UCI Students Vote to Remove Syrian Regime Loyalist from Board of Trustees
The legislation, which calls on UCI administration to remove Chehabi from his post, passed with 15 votes; four student representatives abstained but no one voted against it.
“We’re not asking him to step down as consul,” said representative Nicole Hisatomi, who voted in favor of the legislation, “All we’re asking is that he stop representing this campus.”
UCI Chancellor Michael Drake responded to calls for Chehabi’s resignation in a statement released in July 2011. “We join the world community in expressing outrage at the continued violence toward unarmed civilians in Syria and in demanding that the violence stop,” he wrote.
The legislation denounces Chahebi’s continued tenure at UCI and argues that Chehabi’s presence on the board is in contradiction to UCI’s dedication to human rights.
Chehabi, who donated $1 million to the UCI Foundation in 2005, allegedly denounced the killing of innocent civilians but did not implicate the regime and labelled students protesting his presence on the Board of Trustees as “Islamic fundamentalists”.
During public comment, Syrian American students and members of the Muslim Student Union expressed offense and anger at his comments, likening them to that of the rhetoric of the Assad regime.
“[Chehabi] basically called the people who are protesting [against him] extremists,” said one student, “This is a tactic the dictator Bashar Al-Assad has used against his own people. The international community has not been fooled by this, so I urge you not to be fooled by Hazem Chehabi.”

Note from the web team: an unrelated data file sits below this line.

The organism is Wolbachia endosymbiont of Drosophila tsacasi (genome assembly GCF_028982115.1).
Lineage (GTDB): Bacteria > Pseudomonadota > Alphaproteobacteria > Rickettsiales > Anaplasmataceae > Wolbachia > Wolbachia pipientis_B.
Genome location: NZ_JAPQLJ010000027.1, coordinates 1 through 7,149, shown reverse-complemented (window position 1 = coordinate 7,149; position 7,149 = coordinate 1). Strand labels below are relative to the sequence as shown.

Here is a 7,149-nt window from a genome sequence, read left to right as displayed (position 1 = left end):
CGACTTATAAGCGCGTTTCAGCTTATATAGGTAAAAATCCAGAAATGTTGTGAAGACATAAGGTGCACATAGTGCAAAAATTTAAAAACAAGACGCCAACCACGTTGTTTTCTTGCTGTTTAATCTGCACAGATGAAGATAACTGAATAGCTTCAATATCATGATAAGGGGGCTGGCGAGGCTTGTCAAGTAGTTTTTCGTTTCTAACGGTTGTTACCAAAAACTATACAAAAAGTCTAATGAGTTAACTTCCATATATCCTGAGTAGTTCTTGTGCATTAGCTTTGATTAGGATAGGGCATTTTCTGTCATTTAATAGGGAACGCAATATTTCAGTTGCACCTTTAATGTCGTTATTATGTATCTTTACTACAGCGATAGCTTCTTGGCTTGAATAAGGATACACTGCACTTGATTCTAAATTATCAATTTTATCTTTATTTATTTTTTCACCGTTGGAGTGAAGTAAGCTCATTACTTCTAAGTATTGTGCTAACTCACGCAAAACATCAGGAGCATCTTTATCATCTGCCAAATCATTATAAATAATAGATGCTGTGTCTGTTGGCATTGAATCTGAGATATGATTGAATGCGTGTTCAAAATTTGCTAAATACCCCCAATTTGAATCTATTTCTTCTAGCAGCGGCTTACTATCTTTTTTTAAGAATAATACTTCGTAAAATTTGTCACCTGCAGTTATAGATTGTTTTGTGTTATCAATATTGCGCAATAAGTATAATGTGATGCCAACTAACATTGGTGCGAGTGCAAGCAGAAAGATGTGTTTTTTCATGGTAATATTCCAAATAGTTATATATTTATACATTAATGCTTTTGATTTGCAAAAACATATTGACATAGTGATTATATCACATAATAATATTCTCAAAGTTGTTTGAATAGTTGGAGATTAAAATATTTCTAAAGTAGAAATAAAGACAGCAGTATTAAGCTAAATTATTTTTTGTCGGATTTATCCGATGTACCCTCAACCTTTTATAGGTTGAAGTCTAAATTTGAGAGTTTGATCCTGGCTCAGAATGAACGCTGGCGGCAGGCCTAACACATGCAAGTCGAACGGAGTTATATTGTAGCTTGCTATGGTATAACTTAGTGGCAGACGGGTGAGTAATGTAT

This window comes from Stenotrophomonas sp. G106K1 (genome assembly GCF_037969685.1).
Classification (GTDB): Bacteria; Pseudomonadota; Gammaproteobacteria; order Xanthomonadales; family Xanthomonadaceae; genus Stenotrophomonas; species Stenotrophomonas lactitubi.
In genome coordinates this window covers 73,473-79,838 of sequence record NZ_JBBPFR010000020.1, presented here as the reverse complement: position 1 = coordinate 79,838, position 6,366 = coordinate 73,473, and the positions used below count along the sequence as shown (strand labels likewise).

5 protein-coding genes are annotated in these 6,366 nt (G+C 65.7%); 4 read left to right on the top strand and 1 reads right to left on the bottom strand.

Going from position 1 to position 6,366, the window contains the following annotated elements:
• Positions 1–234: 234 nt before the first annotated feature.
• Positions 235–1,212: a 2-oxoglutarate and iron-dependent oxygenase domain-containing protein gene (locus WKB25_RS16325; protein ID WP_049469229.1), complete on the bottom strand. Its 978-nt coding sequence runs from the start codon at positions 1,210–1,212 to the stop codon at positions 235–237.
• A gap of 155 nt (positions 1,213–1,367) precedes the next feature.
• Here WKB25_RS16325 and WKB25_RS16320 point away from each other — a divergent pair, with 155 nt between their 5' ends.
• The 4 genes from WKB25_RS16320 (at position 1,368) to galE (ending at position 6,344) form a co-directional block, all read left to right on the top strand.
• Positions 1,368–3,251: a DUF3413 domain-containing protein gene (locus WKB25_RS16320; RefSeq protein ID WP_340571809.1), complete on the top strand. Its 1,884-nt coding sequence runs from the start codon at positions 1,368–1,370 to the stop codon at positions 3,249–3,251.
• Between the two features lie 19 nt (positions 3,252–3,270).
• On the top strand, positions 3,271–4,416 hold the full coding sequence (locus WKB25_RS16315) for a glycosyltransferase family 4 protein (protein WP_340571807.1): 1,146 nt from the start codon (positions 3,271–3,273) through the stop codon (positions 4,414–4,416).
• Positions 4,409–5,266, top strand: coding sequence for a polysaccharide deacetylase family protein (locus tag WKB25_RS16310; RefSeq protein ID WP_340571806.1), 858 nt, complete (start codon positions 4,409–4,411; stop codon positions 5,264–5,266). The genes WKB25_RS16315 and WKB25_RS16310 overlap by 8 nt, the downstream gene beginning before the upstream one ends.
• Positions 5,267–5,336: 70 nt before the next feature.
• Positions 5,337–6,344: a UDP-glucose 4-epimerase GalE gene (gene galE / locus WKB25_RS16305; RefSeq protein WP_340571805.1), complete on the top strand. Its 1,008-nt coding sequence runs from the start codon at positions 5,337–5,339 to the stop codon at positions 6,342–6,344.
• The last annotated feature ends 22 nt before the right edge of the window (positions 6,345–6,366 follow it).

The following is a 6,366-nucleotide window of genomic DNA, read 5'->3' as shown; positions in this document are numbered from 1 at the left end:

“I don’t think anyone who disapproves of his family being killed in Syria is an extremist,” said another student at the mic.
Students also criticized the council for taking a private meeting with Chehabi on Wednesday, where he made a personal appeal to the representatives to vote down the resolution. Representative Hisatomi was not able to attend the private meeting and disapproved of the way it was conducted.
“I am really disappointed because it was really undemocratic,” said Hisatomi, “It was really rushed and it was really secretive.”
She advised the Council to critically analyze Chehabi’s claims.
“If you understand his words as fact, that’s a fallacy,” Hisatomi said.
Those who abstained from voting cited concerns they may not know enough about the Syrian conflict to make an informed opinion, while others, like representative Skyla Zhang, defended Chehabi, and reminded students that it was a dangerous time to be speaking out against the regime.
Others, like representative Shiv Ghandi, were against the resolution until Chehabi made his remarks calling the students Islamic fundamentalists.
The UCI student who's leading the campaign to remove Chehabi from his post believes his presence on the Board of Trustees is secured by his donations to the school. Fearing for her family's life back in Syria, she did not want to be identified by name.
“I don’t think our school should be honoring someone who represents a regime that has killed thousands and thousands of people,” she said.”It’s our jobs as students to hold administration accountable.”
Though the Council has no power to remove Chehabi, the resolution calls on the administration to take steps towards his removal in the coming weeks.
Reach reporter Tasbeeh Herwees here.